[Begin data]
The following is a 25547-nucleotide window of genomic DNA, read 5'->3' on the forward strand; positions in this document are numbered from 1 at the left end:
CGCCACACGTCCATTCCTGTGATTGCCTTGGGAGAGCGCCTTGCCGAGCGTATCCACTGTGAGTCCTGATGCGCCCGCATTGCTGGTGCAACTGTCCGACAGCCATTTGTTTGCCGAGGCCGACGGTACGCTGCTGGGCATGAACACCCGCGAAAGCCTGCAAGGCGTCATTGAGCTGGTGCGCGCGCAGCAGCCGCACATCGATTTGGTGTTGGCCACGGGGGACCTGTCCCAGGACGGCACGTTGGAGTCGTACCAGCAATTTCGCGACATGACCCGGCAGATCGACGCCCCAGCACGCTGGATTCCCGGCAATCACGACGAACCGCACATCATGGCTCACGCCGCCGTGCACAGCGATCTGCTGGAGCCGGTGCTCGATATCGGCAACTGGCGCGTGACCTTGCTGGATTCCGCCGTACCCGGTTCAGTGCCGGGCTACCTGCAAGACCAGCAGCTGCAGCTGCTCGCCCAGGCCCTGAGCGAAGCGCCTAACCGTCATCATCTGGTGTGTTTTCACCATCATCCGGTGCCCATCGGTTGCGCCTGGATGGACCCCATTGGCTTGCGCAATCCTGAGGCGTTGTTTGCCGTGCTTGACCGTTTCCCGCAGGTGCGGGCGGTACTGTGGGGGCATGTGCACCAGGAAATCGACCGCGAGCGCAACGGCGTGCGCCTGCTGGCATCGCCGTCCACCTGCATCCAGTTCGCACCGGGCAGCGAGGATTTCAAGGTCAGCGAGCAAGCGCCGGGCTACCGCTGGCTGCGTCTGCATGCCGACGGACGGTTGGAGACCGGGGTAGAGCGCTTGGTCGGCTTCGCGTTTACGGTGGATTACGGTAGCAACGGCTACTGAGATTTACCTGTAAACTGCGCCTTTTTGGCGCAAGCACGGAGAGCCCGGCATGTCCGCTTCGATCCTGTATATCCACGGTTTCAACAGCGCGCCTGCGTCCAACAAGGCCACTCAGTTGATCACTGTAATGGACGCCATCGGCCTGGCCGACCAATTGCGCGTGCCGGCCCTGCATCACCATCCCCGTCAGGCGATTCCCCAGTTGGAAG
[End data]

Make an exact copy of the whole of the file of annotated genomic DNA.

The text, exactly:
The following is a 25547-nucleotide window of genomic DNA, read 5'->3' on the forward strand; positions in this document are numbered from 1 at the left end:
CGCCACACGTCCATTCCTGTGATTGCCTTGGGAGAGCGCCTTGCCGAGCGTATCCACTGTGAGTCCTGATGCGCCCGCATTGCTGGTGCAACTGTCCGACAGCCATTTGTTTGCCGAGGCCGACGGTACGCTGCTGGGCATGAACACCCGCGAAAGCCTGCAAGGCGTCATTGAGCTGGTGCGCGCGCAGCAGCCGCACATCGATTTGGTGTTGGCCACGGGGGACCTGTCCCAGGACGGCACGTTGGAGTCGTACCAGCAATTTCGCGACATGACCCGGCAGATCGACGCCCCAGCACGCTGGATTCCCGGCAATCACGACGAACCGCACATCATGGCTCACGCCGCCGTGCACAGCGATCTGCTGGAGCCGGTGCTCGATATCGGCAACTGGCGCGTGACCTTGCTGGATTCCGCCGTACCCGGTTCAGTGCCGGGCTACCTGCAAGACCAGCAGCTGCAGCTGCTCGCCCAGGCCCTGAGCGAAGCGCCTAACCGTCATCATCTGGTGTGTTTTCACCATCATCCGGTGCCCATCGGTTGCGCCTGGATGGACCCCATTGGCTTGCGCAATCCTGAGGCGTTGTTTGCCGTGCTTGACCGTTTCCCGCAGGTGCGGGCGGTACTGTGGGGGCATGTGCACCAGGAAATCGACCGCGAGCGCAACGGCGTGCGCCTGCTGGCATCGCCGTCCACCTGCATCCAGTTCGCACCGGGCAGCGAGGATTTCAAGGTCAGCGAGCAAGCGCCGGGCTACCGCTGGCTGCGTCTGCATGCCGACGGACGGTTGGAGACCGGGGTAGAGCGCTTGGTCGGCTTCGCGTTTACGGTGGATTACGGTAGCAACGGCTACTGAGATTTACCTGTAAACTGCGCCTTTTTGGCGCAAGCACGGAGAGCCCGGCATGTCCGCTTCGATCCTGTATATCCACGGTTTCAACAGCGCGCCTGCGTCCAACAAGGCCACTCAGTTGATCACTGTAATGGACGCCATCGGCCTGGCCGACCAATTGCGCGTGCCGGCCCTGCATCACCATCCCCGTCAGGCGATTCCCCAGTTGGAAG